With the traffic in London becoming evermore busy, swopping four wheels for two has become one of the best ways to travel around the capital. Not to mention that cycling everywhere is great for your fitness levels.
But sadly, as cycling becomes more popular, it’s offered a growing opportunity for the bike thieves to move into action. But never fear, because there are plenty of ways that you can reduce the chances of your bike from being stolen in London.
Top tip #1 – Don’t buy cheap locks
One of the easiest ways you can provide a deterrent to bike thieves is to use good quality locks. Cheap locks are easy to break or cut through – in fact, a really cheap lock can be broken simply by pulling and pushing the bike hard enough.
Good locks are easy to come by, and needn’t cost the earth. Such locks as the On-Guard Rottweiler, the On-Guard Pitbull and the Oxford Chain Lock (all available on Amazon) are good types of chain/cable locks. They’re known for their ruggedness and strength, as well as ease of use. However, talking about lock such as these brings us onto our next top tip…
Top tip #2 – Use two types of lock
When thieves eye up your bike, they’ll be looking at how easy it will be to steal. Professional or semi-professional thieves will carry tools that allow them to cut through or break locks: bolt cutters to cut through chains and cables and car jacks to break D-locks.
However the weight of carrying these means that they’re unlikely to carry both sets of tools. So by using both a chain/cable lock AND a D-lock, you’re making your bike doubly as hard to steal.
Top tip #3 – Lock both the frame and the wheels
Remember, wheels are easy to remove from a frame. So only locking one part or the other makes it easy for a thief to simply remove them, so nicking your precious (and expensive) frame, leaving the locked wheel behind.
And the opposite applies – because if a thief has stolen a frame onto which your wheels will fit, and they spot the opportunity to take your wheels, that’s exactly what they’ll do.
Top tip #4 – Don’t let your lock touch the floor
Thieves will use anything to break open a lock, including drills and sledgehammers. However, if the lock isn’t touching the floor it’s far more difficult to be able to break a lock in this manner.
Top tip #5 – Choose your location
There are two schools of thought here. The first being that locking your bike in a place that’s well covered with CCTV cameras is a good deterrent.
However, in an article produced in The Guardian newspaper, an ex-bike thief admitted that such cameras did nothing to stop him from stealing a bike. His advice is to leave your bike in an area where there are plenty of people around.
Top tip #6 – Don’t leave expensive bikes in plain view
Let’s face it, the nicer (and more expensive) your bike, the more of a temptation there is to steal it. If you have to leave your bike outside, either overnight or during the day whilst at work, consider a cheaper model that’s less attractive to thieves.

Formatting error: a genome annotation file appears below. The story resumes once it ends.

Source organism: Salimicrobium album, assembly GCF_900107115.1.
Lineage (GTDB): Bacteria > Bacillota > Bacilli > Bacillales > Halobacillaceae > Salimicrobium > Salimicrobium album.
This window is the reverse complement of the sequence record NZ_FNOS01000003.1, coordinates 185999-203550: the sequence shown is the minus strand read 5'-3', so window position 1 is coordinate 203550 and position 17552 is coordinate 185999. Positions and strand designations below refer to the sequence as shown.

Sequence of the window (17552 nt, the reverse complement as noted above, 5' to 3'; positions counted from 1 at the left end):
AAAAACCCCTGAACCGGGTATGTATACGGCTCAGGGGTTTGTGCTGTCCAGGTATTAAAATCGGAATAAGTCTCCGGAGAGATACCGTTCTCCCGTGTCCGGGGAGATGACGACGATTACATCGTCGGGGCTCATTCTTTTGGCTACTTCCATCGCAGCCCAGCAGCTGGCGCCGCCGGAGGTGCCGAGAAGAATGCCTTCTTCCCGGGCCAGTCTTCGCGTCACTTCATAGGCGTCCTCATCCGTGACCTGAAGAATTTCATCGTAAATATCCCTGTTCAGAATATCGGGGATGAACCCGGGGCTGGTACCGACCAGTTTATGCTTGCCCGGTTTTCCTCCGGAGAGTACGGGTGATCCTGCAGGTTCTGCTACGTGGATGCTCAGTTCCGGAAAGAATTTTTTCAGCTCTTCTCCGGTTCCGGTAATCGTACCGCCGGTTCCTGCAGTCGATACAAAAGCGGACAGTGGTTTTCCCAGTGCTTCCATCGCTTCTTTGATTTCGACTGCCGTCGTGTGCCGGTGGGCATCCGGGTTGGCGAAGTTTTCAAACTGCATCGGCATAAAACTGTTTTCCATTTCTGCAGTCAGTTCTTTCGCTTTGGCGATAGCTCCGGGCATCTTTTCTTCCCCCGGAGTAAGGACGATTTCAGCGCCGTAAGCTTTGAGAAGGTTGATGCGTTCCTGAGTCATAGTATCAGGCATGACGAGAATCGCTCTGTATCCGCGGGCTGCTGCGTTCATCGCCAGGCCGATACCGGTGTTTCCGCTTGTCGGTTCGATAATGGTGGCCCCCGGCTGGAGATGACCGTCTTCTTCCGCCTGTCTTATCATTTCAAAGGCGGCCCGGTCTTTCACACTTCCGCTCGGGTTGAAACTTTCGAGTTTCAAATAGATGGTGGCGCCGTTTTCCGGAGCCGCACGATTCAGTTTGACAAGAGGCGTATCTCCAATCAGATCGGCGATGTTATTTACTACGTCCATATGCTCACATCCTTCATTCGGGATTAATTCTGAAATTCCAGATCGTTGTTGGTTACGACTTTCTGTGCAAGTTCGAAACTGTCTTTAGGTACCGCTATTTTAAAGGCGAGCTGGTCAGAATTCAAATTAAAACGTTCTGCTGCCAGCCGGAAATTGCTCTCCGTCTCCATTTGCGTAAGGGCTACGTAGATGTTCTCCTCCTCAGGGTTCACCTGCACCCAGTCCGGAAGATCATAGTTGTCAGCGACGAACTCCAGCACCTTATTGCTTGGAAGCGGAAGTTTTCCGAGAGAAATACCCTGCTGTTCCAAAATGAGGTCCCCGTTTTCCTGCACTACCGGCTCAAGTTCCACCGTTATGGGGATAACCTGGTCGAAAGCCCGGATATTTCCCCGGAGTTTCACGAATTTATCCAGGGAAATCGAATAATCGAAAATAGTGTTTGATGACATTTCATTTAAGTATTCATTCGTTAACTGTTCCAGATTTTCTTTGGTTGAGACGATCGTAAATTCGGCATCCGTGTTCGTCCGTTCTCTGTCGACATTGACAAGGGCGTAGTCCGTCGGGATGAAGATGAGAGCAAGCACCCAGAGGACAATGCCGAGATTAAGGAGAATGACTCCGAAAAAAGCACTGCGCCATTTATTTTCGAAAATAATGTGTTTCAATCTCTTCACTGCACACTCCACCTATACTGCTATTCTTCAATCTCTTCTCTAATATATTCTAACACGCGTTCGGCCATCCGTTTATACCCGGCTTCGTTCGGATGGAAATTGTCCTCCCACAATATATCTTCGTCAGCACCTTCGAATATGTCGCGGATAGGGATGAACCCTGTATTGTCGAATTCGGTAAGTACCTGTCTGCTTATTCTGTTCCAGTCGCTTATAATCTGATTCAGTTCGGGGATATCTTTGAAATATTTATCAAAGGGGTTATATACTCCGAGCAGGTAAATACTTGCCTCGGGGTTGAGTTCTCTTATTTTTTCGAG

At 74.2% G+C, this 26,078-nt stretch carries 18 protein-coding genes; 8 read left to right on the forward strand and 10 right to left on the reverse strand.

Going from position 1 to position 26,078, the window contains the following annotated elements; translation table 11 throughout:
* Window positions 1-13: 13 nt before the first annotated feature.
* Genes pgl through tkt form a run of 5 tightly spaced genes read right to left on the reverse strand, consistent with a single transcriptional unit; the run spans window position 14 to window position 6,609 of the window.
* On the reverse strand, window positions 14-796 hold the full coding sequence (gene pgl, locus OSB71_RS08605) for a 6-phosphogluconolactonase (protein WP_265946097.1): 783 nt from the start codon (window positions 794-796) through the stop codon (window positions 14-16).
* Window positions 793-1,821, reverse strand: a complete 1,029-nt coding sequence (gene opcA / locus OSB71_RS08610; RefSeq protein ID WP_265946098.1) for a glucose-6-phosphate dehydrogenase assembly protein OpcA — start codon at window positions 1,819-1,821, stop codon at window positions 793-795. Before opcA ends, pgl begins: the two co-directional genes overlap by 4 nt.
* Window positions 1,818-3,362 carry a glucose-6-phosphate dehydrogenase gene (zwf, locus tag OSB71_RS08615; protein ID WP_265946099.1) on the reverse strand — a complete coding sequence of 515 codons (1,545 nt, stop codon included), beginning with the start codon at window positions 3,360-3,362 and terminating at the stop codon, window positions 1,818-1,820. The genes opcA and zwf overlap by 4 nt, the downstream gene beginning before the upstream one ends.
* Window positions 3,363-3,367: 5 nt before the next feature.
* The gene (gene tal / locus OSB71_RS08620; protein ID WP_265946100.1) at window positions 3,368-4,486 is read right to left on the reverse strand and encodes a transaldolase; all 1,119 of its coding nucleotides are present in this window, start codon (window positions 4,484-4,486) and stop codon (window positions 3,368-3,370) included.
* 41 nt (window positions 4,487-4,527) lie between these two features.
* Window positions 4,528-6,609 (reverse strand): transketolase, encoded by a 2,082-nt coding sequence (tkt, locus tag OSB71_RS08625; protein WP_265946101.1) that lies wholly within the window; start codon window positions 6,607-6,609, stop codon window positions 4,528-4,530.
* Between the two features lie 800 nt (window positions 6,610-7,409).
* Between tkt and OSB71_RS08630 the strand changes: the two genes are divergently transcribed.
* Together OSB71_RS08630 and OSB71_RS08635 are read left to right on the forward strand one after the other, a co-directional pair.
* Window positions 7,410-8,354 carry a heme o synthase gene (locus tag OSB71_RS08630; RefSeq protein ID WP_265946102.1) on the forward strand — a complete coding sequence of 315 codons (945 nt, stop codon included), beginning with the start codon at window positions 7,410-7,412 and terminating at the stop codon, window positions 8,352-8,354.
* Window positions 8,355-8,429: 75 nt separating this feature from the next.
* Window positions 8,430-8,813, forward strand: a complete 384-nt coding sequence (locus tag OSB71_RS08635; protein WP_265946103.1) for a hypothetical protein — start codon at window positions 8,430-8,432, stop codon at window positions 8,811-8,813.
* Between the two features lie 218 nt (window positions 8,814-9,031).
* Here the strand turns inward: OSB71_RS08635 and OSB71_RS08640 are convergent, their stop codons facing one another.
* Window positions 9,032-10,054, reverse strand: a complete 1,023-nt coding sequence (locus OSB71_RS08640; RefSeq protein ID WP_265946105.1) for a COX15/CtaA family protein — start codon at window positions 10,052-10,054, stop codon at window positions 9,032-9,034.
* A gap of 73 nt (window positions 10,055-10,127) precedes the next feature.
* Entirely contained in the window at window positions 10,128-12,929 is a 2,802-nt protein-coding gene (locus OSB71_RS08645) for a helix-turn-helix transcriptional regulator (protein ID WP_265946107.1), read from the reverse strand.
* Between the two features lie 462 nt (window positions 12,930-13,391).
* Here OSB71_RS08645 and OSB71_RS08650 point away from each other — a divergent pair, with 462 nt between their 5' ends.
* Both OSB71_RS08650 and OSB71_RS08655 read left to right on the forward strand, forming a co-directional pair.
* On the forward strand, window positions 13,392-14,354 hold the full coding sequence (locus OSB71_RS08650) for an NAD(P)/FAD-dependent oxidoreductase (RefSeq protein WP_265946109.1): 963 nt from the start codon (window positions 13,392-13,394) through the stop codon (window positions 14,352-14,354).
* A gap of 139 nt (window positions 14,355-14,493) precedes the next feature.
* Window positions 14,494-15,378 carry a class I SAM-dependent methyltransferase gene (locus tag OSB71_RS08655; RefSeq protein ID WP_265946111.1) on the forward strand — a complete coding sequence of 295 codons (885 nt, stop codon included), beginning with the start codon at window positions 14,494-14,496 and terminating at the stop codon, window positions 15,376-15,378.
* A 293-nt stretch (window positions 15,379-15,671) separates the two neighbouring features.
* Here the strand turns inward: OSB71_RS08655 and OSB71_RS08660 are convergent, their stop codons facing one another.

Top tip #7 – Lose the routine
Thieves will watch for where expensive bikes are regularly locked up. Even with your best efforts, if you do the same thing day in and day out, if your bike has been targeted then the thieves can plan to bring along the tools they need to cut through the locks you’ve carefully bought and used.
Top tip #8 – Get your bike security marked
If the worst happens and your bike does get stolen, the last thing you want is if the police recover it that they don’t know where to return it to. The Metropolitan Police offer regular (and free) bike marking sessions. In addition to this, they also put a little badge onto the bike that shows that it belongs to someone. This on its own can also act as a small deterrent.
Top tip #9 – Consider using ‘Boris Bikes’
There is an alternative to purchasing your own bike, and that’s to use the Transport for London Santander Cycles, a self-service, bike sharing scheme that you can use for as little as £2 per day. Nicknamed ‘Boris Bikes’ after the man who introduced them to the city, Mayor Boris Johnson, there are many different bike hubs (known as docking stations) located all around the city.
To use the bikes all you need do is use your bank card at a docking station to release a bike. Then you’re free to ride it for as long as you want, and simply return it to any other docking station in the city.
Top tip #10 – Make your bike less attractive
Some people use camouflage techniques to make an expensive bike less desirable to steal. Using tape or paint to cover up expensive brand marks has proved effective.
Top tip #11 – Mind your neighbor
It might seem a little callous, but if you lock your bike next to one that’s less well secured than yours, then it’s pretty likely that a thief will go for the easier option.
Top tip #12 – The shorter the better…
… When it comes to the amount of time your bike stands locked in a public area. Do your best not to leave a bike locked in the open overnight (difficult if you work night shifts) or for any longer than it needs to be.
The London Cycling Campaign has launched a major anti-theft campaign to fight the thieves. This has included the creation of a police anti-theft squad, a central repository for recovered bikes and various other points. Their website also includes an excellent video about how to lock your bike correctly.